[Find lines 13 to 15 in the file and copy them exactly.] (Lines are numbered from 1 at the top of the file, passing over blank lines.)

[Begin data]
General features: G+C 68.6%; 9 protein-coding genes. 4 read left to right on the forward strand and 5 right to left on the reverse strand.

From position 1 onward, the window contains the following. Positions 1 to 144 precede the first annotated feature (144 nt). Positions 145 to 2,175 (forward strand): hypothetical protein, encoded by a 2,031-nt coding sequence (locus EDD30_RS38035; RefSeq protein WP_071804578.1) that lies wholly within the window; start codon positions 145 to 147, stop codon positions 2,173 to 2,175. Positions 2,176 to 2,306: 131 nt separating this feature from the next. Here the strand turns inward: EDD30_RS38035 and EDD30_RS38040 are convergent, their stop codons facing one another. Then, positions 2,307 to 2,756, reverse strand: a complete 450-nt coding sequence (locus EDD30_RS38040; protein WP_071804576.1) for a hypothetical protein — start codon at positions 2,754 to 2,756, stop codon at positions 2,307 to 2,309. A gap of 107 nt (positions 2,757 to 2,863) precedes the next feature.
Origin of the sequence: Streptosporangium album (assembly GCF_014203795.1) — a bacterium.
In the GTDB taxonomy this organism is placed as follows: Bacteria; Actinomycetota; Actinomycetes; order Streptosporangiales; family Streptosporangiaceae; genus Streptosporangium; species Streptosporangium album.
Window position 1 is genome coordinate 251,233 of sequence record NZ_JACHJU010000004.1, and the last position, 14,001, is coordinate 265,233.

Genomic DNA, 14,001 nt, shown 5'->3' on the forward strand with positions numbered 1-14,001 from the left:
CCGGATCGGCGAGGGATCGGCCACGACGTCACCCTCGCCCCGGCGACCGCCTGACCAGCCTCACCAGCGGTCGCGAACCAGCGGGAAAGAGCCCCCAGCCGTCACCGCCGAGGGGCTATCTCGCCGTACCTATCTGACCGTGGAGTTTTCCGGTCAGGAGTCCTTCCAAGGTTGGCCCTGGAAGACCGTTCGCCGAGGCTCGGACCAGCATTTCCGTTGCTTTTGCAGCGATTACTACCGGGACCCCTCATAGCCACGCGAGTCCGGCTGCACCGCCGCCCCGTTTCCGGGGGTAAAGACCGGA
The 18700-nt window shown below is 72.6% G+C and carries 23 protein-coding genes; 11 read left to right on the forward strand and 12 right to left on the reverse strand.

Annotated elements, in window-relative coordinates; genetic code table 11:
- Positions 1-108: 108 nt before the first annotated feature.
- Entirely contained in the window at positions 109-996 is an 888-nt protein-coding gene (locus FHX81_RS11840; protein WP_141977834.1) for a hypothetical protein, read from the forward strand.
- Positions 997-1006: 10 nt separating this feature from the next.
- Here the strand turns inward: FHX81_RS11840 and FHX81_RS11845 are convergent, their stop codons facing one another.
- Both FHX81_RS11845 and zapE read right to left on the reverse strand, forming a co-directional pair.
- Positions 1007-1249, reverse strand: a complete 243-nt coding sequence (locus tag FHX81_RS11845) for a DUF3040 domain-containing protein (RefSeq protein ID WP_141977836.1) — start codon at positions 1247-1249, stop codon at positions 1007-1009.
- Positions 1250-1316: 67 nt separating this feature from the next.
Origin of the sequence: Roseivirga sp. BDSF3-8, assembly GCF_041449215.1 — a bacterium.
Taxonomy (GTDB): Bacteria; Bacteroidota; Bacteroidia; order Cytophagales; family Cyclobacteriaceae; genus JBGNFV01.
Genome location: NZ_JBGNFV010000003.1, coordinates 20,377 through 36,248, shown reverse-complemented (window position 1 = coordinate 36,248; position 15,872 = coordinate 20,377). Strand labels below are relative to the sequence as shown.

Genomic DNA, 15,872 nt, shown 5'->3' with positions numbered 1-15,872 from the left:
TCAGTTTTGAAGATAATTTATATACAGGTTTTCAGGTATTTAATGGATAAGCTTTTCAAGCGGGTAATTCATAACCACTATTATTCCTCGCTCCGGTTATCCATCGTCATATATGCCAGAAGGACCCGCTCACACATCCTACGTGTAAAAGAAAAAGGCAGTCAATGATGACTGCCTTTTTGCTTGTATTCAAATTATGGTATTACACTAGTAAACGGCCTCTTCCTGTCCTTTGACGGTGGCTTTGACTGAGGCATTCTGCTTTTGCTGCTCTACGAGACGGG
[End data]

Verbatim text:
- Here the strand turns inward: FHX81_RS11840 and FHX81_RS11845 are convergent, their stop codons facing one another.
- Both FHX81_RS11845 and zapE read right to left on the reverse strand, forming a co-directional pair.
- Positions 1007-1249, reverse strand: a complete 243-nt coding sequence (locus tag FHX81_RS11845) for a DUF3040 domain-containing protein (RefSeq protein ID WP_141977836.1) — start codon at positions 1247-1249, stop codon at positions 1007-1009.